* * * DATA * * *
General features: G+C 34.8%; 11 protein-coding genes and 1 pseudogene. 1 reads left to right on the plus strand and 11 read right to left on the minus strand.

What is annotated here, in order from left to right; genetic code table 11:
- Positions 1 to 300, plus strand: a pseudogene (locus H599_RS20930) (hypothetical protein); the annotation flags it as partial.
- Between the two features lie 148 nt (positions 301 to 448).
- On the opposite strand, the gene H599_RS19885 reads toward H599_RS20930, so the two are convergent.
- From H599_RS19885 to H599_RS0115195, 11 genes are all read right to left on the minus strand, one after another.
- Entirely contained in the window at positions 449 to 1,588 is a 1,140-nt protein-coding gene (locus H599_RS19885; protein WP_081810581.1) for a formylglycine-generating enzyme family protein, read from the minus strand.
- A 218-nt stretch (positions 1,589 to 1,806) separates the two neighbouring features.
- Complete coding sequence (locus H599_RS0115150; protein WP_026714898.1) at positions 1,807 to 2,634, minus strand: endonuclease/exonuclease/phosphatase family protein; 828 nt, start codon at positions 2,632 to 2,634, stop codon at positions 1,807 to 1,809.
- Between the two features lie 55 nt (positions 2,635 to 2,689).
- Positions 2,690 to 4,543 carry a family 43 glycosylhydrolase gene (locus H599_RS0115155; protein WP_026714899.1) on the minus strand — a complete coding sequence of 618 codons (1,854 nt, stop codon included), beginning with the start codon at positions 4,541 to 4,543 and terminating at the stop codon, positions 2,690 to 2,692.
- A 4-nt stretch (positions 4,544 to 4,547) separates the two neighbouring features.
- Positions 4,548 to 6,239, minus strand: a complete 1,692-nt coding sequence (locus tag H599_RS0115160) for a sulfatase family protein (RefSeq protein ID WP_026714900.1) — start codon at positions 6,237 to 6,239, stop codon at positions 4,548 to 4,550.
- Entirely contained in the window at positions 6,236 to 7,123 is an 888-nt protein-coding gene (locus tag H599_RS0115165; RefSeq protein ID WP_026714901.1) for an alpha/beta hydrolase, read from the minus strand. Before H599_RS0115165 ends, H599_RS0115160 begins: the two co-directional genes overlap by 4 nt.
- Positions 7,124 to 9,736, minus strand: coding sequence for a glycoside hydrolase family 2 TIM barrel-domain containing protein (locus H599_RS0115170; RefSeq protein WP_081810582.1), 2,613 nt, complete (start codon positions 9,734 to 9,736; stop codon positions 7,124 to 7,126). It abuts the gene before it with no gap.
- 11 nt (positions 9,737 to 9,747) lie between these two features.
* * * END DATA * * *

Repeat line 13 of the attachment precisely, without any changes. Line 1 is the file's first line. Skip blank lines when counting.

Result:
- Positions 4,548 to 6,239, minus strand: a complete 1,692-nt coding sequence (locus tag H599_RS0115160) for a sulfatase family protein (RefSeq protein ID WP_026714900.1) — start codon at positions 6,237 to 6,239, stop codon at positions 4,548 to 4,550.